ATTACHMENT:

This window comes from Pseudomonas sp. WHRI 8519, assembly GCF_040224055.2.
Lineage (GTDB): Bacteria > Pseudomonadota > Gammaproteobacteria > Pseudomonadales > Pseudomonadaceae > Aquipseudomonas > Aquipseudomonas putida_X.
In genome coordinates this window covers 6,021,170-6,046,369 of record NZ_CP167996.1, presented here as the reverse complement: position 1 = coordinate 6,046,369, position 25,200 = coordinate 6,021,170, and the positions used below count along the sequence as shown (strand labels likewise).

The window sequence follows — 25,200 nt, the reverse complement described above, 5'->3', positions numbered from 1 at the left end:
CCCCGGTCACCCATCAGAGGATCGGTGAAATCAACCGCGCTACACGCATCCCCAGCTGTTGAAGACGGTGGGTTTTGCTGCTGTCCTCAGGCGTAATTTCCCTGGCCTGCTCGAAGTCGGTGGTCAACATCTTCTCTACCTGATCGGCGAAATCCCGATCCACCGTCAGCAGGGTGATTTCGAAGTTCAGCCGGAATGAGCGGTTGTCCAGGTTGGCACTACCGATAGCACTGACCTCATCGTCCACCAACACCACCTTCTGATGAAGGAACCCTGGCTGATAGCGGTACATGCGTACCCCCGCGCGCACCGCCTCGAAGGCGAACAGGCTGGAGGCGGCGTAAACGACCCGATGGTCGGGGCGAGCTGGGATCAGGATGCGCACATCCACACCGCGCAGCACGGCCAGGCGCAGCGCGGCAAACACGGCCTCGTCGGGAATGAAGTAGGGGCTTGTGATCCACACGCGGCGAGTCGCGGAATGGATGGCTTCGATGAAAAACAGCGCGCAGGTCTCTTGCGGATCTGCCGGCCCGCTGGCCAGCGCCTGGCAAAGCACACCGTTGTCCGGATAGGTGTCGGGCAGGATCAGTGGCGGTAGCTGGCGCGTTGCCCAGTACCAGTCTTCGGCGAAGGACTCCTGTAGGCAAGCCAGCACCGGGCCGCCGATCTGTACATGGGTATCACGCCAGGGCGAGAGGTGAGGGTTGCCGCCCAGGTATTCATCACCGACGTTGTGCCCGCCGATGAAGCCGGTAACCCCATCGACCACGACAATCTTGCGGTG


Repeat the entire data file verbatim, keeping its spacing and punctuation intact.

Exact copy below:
This window comes from Pseudomonas sp. WHRI 8519, assembly GCF_040224055.2.
Lineage (GTDB): Bacteria > Pseudomonadota > Gammaproteobacteria > Pseudomonadales > Pseudomonadaceae > Aquipseudomonas > Aquipseudomonas putida_X.
In genome coordinates this window covers 6,021,170-6,046,369 of record NZ_CP167996.1, presented here as the reverse complement: position 1 = coordinate 6,046,369, position 25,200 = coordinate 6,021,170, and the positions used below count along the sequence as shown (strand labels likewise).

The window sequence follows — 25,200 nt, the reverse complement described above, 5'->3', positions numbered from 1 at the left end:
CCCCGGTCACCCATCAGAGGATCGGTGAAATCAACCGCGCTACACGCATCCCCAGCTGTTGAAGACGGTGGGTTTTGCTGCTGTCCTCAGGCGTAATTTCCCTGGCCTGCTCGAAGTCGGTGGTCAACATCTTCTCTACCTGATCGGCGAAATCCCGATCCACCGTCAGCAGGGTGATTTCGAAGTTCAGCCGGAATGAGCGGTTGTCCAGGTTGGCACTACCGATAGCACTGACCTCATCGTCCACCAACACCACCTTCTGATGAAGGAACCCTGGCTGATAGCGGTACATGCGTACCCCCGCGCGCACCGCCTCGAAGGCGAACAGGCTGGAGGCGGCGTAAACGACCCGATGGTCGGGGCGAGCTGGGATCAGGATGCGCACATCCACACCGCGCAGCACGGCCAGGCGCAGCGCGGCAAACACGGCCTCGTCGGGAATGAAGTAGGGGCTTGTGATCCACACGCGGCGAGTCGCGGAATGGATGGCTTCGATGAAAAACAGCGCGCAGGTCTCTTGCGGATCTGCCGGCCCGCTGGCCAGCGCCTGGCAAAGCACACCGTTGTCCGGATAGGTGTCGGGCAGGATCAGTGGCGGTAGCTGGCGCGTTGCCCAGTACCAGTCTTCGGCGAAGGACTCCTGTAGGCAAGCCAGCACCGGGCCGCCGATCTGTACATGGGTATCACGCCAGGGCGAGAGGTGAGGGTTGCCGCCCAGGTATTCATCACCGACGTTGTGCCCGCCGATGAAGCCGGTAACCCCATCGACCACGACAATCTTGCGGTG